> From: monz <joemonz@yahoo.com>

> To: <tuning-math@yahoogroups.com>; <tuning@yahoogroups.com>

> Sent: Thursday, December 27, 2001 4:18 AM

> Subject: [tuning-math] new 1/6-comma meantone lattice

>

>

> I've added a new lattice to my "Lattice Diagrams comparing

> rational implications of various meantone chains" webpage:

>

> http://www.ixpres.com/interval/monzo/meantone/lattices/lattices.htm

>

>

> It's about 2/3 of the way down the page: a new lattice

> showing a definition of 1/6-comma meantone within a

> 55-tone periodicity-block... just under the old 1/6-comma

> lattice, below this text:

>

>

> >> And here is a more accurate lattice of the above,

> >> showing a closed 55-tone 1/6-comma meantone chain and

> >> its implied pitches, all enclosed within a complete

> >> periodicity-block defined by the two unison-vectors

> >> 81:80 = [-4 4 -1] (the syntonic comma, the shorter

> >> boundary extending from south-west to north-east on

> >> this diagram) and [-51 19 9] (the long nearly vertical

> >> boundary), portrayed here as the white area.

> >>

> >> For the bounding corners of the periodicity-block, I

> >> arbitrarily chose the lattice coordinates [-7.5 -5]

> >> for the north-west corner, [-11.5 -4] for north-east,

> >> [11.5 4] for south-west, and [7.5 5] for south-east.

> >> This produces a 55-tone system centered on n^0.

Actually, these choices turn out not to be arbitrary.

I found them intuitively, but now I've figured out how

to formalize it.

There's a very simple formula which finds the corners of

a 2-dimensional periodicity-block from the unison-vectors.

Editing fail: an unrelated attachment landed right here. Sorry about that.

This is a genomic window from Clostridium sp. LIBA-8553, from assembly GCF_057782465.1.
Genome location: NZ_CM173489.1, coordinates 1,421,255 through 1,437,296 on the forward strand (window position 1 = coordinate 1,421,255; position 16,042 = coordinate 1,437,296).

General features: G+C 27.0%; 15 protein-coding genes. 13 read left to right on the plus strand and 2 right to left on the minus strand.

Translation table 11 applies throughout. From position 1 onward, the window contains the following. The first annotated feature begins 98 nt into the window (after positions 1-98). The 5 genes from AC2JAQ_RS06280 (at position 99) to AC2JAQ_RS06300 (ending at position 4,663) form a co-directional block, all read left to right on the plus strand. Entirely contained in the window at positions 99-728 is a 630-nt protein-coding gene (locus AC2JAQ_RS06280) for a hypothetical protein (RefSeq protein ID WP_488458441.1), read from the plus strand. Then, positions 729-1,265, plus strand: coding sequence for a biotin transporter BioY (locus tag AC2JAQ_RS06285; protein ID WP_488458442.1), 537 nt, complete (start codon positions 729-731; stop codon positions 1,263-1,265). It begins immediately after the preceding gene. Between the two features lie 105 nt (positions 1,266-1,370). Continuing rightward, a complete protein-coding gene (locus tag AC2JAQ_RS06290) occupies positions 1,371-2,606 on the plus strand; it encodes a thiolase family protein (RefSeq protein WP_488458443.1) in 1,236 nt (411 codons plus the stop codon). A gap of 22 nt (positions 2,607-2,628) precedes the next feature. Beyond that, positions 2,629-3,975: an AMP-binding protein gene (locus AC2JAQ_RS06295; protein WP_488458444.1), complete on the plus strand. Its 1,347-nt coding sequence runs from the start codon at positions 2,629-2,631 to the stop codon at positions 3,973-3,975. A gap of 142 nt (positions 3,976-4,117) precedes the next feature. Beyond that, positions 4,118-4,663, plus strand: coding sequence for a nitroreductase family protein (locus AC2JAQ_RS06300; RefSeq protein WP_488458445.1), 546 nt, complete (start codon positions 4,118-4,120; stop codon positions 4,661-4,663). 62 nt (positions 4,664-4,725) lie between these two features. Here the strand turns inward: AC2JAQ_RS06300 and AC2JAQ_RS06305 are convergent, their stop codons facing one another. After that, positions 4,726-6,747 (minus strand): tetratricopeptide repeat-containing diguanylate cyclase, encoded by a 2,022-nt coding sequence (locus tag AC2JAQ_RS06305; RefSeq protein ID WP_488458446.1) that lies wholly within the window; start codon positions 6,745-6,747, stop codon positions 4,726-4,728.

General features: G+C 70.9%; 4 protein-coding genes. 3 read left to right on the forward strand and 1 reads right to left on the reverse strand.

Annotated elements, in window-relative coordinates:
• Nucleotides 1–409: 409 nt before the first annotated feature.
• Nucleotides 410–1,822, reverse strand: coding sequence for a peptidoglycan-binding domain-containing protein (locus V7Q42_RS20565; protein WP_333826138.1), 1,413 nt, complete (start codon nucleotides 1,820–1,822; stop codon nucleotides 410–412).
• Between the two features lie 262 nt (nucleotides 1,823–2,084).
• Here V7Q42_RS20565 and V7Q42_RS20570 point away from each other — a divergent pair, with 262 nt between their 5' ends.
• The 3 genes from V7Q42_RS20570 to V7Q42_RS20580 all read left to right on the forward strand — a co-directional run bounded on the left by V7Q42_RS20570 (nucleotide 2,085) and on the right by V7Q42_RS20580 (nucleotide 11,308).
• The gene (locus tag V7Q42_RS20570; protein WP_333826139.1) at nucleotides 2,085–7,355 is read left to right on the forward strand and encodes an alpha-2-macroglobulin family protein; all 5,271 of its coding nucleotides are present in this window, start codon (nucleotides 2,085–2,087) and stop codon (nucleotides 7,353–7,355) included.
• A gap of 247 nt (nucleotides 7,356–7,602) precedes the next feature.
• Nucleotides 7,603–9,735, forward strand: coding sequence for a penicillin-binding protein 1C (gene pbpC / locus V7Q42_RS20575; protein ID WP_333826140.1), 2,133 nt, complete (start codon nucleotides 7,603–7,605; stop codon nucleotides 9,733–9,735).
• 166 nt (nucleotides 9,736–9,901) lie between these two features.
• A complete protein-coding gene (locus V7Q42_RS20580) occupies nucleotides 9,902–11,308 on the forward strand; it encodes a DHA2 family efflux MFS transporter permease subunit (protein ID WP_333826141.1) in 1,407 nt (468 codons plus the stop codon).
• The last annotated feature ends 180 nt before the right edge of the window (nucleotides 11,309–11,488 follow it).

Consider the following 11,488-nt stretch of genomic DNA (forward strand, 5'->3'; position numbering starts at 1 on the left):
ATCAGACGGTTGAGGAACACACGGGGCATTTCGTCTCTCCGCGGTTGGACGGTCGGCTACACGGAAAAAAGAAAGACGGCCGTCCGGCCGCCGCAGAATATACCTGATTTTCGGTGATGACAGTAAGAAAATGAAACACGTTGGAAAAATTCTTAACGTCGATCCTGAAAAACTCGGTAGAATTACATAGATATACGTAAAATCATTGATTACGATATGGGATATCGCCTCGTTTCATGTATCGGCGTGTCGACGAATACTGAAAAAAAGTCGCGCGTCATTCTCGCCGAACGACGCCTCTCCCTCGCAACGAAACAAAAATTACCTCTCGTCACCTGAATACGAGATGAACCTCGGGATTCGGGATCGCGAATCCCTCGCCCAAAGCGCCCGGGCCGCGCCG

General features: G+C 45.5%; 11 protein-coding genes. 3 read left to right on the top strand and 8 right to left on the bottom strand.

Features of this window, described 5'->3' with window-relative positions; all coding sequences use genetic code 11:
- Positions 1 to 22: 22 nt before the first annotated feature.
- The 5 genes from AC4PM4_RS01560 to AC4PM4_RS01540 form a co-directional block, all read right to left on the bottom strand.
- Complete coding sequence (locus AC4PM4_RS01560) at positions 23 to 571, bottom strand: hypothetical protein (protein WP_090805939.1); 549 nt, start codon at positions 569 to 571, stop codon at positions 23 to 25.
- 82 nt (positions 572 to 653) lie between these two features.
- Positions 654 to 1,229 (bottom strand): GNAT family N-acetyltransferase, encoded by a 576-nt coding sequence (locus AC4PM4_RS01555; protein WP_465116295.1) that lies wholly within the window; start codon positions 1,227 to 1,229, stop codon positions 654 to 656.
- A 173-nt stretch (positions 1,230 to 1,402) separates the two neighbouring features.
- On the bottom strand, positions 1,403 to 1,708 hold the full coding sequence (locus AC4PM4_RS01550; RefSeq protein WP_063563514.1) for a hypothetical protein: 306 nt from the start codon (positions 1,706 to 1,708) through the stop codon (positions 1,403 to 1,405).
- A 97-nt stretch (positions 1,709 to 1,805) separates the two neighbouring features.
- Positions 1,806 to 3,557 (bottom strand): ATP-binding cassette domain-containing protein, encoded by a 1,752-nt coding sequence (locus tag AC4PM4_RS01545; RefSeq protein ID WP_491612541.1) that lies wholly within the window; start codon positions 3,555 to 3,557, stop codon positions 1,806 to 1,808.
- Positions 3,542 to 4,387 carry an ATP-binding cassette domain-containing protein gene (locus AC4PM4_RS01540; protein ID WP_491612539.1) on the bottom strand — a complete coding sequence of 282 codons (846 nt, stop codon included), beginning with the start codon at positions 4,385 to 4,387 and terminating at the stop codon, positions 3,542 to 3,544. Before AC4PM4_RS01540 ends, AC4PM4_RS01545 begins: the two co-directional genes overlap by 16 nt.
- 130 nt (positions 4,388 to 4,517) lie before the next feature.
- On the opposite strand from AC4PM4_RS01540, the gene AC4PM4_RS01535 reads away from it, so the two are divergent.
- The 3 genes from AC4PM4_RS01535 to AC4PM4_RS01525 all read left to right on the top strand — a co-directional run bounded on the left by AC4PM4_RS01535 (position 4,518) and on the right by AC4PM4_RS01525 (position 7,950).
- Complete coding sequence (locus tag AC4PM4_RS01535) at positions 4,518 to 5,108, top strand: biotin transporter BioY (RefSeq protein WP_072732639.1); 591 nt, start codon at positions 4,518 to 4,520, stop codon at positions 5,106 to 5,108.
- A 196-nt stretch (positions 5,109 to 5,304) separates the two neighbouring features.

For matrix M:

M = [a b]

[c d]

Each of the four corners NW, NE, SW, and SE are:

NW = [ ( a-c)/2 , ( b-d)/2 ]

NE = [ (-a-c)/2 , (-b-d)/2 ]

SW = [ ( a+c)/2 , ( b+d)/2 ]

SE = [ (-a+c)/2 , (-b+d)/2 ]

(I invite canditates for better terms.)

In simple generalized terms:

[ (+/-a +/-c) (+/-b +/-d) ]

---------------------------

2

Plugging our example in, we get:

M = [ 4 -1]

[19 9]

NW = [ -7.5 -5]

NE = [-11.5 -4]

SW = [ 11.5 4]

SE = [ 7.5 5]

Then, to get the corners of the tiling periodicity-blocks

which fill the rest of the lattice, simply add or subtract

either of the unison-vectors separately to any of these

coordinates, and iterate the process as long as necessary

to find as many tiles as desired.

One of the unison-vectors will tile the plane along

either of two parallel sides of the parallelogram, and the

other unison-vector will tile the plane along either

of the other two parallel sides.

Has this ever been explained explicitly like this before?

If so, please give references, tuning-math list URLs, etc.

-monz

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--- In tuning-math@y..., "monz" <joemonz@y...> wrote:

> One of the unison-vectors will tile the plane along

> either of two parallel sides of the parallelogram, and the

> other unison-vector will tile the plane along either

> of the other two parallel sides.

This is exactly what the "Gentle Introduction" shows.